One of the most important liberties Americans enjoy is the right to petition their government. It is a guiding principle of our nation's Declaration of Independence that governments derive their power from the consent of the governed. Here in Missouri, the ability of citizens to appeal directly to their government is clearly stated in our Constitution. At the State Capitol, we see this right put into practice nearly every day we're in session.
From January through May, there's a constant parade of citizens who travel to Jefferson City in hopes of having their voices heard. Meeting constituents and listening to their concerns is one of the best parts of my job as a state senator. It is through these encounters I learn about issues that impact Missourians and hear firsthand accounts about how our state's laws work, or don't work. The information I gain helps me and my colleagues draft legislation to improve the lives of the people we serve. This week, I had the pleasure of meeting with representatives of two groups that are dear to me.
On Tuesday, March 7, Families for Home Education (FHE) held a grassroots advocacy day at the State Capitol. My wife and I homeschool our daughters, so I hold a special bond with families all across the state of Missouri who believe they know best regarding their children's education. It was great visiting with the parents who stopped by my office to discuss issues important to the homeschool community and to join the group during its rally in the Rotunda. I am thankful for those parents who take on the weight of the world while educating their children at home. It's a huge undertaking, and those willing to do it are truly inspiring.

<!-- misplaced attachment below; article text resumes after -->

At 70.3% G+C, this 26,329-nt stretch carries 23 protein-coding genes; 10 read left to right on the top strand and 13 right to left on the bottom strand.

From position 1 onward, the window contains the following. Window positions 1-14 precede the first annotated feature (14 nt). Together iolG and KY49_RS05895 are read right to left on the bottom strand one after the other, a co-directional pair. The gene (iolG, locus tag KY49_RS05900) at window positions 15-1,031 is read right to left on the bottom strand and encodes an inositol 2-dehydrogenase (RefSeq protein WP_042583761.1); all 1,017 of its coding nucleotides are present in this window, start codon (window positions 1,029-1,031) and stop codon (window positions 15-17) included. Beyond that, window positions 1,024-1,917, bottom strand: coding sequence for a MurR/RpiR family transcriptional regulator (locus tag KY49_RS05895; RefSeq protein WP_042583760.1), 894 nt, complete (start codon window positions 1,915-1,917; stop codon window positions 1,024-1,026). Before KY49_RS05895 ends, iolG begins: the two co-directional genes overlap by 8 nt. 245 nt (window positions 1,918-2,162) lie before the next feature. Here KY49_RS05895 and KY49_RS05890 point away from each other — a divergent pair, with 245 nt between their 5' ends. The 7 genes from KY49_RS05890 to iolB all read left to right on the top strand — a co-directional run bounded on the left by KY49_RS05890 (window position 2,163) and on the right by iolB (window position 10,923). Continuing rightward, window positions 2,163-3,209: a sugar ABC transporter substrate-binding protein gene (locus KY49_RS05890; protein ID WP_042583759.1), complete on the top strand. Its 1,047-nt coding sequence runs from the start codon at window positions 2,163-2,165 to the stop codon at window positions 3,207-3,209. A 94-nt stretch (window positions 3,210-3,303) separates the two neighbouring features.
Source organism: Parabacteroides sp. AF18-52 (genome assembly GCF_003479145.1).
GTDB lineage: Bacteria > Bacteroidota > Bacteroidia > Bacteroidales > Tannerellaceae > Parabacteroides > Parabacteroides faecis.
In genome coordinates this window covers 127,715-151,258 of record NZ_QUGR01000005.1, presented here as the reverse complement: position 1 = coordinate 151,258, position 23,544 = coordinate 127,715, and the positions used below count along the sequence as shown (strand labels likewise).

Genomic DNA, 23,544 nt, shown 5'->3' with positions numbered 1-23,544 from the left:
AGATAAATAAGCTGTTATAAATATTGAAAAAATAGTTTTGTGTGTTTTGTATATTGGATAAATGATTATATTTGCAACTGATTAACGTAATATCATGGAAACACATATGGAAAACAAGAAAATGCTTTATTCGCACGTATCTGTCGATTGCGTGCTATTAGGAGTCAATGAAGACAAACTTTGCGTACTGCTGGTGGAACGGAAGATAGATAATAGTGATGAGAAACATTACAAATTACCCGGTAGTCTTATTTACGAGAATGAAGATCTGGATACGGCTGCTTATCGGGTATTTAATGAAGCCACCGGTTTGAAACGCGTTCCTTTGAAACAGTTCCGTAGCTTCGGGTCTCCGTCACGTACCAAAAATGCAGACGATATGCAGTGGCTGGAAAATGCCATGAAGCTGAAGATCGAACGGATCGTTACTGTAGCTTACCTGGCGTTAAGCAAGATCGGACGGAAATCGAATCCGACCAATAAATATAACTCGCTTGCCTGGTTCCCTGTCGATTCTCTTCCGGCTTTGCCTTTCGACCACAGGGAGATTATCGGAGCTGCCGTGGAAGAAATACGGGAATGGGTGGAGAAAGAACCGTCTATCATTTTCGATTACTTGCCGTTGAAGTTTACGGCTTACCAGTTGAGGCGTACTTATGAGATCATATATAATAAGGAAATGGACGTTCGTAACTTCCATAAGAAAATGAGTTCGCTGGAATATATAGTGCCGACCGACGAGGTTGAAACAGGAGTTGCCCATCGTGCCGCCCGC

Also gathering in the Capitol this week were pro-life advocates who traveled to Jefferson City. In recent years, Missouri has made great strides to protect the unborn, and now our state is recognized as having some of the strongest pro-life laws in the United States. I proudly stand with these defenders of innocent life, and I look forward to continuing to work with them in the future.
Another way citizens express their views is through legislative hearings. This week, the Senate Transportation, Infrastructure and Public Safety Committee, which I chair, heard testimony on three bills related to firearms and the right to keep and bear arms. Several of the witnesses appearing before the committee were citizens who came to the Capitol to advocate for 2nd Amendment freedoms. Senate Bill 224 would allow individuals with a valid concealed carry permit to possess a weapon while using public transportation services, such as city buses or commuter trains. Senate Bill 225 would require a business that prohibits possession of firearms on its premises to assume responsibility for the safety of patrons. The bill also provides immunity from liability for businesses that allow employees or invitees to lawfully possess firearms. Finally, the committee took testimony on Senate Bill 343, a measure that would criminalize celebratory gunfire within city limits. Unusual for legislation relating to firearms, SB 343 received unanimous bipartisan support. Nobody approves of flagrant violations of basic firearms safety rules.
Most of the activity in the Senate chamber this week centered on Senate Bill 49. Known as the "Missouri Save Adolescents from Experimentation (SAFE) Act," this legislation would prohibit children under the age of 18 from receiving puberty blockers, hormone treatments, reconstructive surgery or other gender transition procedures. As strongly as the majority party is united in favor of this legislation, the minority party is adamantly opposed. That led to a protracted filibuster that stalled progress on the bill this week. We're working hard to bring the bill to a vote, and I look forward to negotiations continuing once the General Assembly returns from spring recess on March 20. We may need to set the issue aside while we work on the budget and a few other critical issues, but I'm confident we'll get legislation to protect kids across the finish line before the session concludes in May.
Senator Travis Fitzwater serves residents of Callaway, Lincoln, Montgomery, Pike and a portion of St. Charles counties in the Missouri State Senate. For more information about Sen. Fitzwater, visit senate.mo.gov/Fitzwater.